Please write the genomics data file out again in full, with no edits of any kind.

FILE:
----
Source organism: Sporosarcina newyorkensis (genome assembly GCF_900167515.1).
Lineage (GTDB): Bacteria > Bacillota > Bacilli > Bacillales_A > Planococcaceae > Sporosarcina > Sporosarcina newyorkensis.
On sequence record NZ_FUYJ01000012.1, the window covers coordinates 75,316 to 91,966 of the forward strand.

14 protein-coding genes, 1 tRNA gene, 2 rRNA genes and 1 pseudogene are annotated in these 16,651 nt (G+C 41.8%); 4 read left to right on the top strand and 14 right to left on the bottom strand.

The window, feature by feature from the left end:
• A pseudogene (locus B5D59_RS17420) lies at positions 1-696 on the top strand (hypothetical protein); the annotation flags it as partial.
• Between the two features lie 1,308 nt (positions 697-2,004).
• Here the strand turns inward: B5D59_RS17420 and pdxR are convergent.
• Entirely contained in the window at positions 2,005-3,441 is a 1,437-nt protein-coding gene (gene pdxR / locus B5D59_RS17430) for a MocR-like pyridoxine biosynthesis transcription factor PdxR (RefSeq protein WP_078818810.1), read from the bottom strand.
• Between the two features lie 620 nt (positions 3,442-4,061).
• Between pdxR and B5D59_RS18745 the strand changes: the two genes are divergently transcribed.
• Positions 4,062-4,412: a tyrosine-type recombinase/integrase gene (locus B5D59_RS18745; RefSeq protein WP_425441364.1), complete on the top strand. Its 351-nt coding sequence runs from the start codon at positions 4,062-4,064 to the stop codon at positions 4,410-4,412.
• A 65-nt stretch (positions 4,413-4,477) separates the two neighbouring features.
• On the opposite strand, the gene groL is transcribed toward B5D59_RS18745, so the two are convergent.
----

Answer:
Source organism: Sporosarcina newyorkensis (genome assembly GCF_900167515.1).
Lineage (GTDB): Bacteria > Bacillota > Bacilli > Bacillales_A > Planococcaceae > Sporosarcina > Sporosarcina newyorkensis.
On sequence record NZ_FUYJ01000012.1, the window covers coordinates 75,316 to 91,966 of the forward strand.

14 protein-coding genes, 1 tRNA gene, 2 rRNA genes and 1 pseudogene are annotated in these 16,651 nt (G+C 41.8%); 4 read left to right on the top strand and 14 right to left on the bottom strand.

The window, feature by feature from the left end:
• A pseudogene (locus B5D59_RS17420) lies at positions 1-696 on the top strand (hypothetical protein); the annotation flags it as partial.
• Between the two features lie 1,308 nt (positions 697-2,004).
• Here the strand turns inward: B5D59_RS17420 and pdxR are convergent.
• Entirely contained in the window at positions 2,005-3,441 is a 1,437-nt protein-coding gene (gene pdxR / locus B5D59_RS17430) for a MocR-like pyridoxine biosynthesis transcription factor PdxR (RefSeq protein WP_078818810.1), read from the bottom strand.
• Between the two features lie 620 nt (positions 3,442-4,061).
• Between pdxR and B5D59_RS18745 the strand changes: the two genes are divergently transcribed.
• Positions 4,062-4,412: a tyrosine-type recombinase/integrase gene (locus B5D59_RS18745; RefSeq protein WP_425441364.1), complete on the top strand. Its 351-nt coding sequence runs from the start codon at positions 4,062-4,064 to the stop codon at positions 4,410-4,412.
• A 65-nt stretch (positions 4,413-4,477) separates the two neighbouring features.
• On the opposite strand, the gene groL is transcribed toward B5D59_RS18745, so the two are convergent.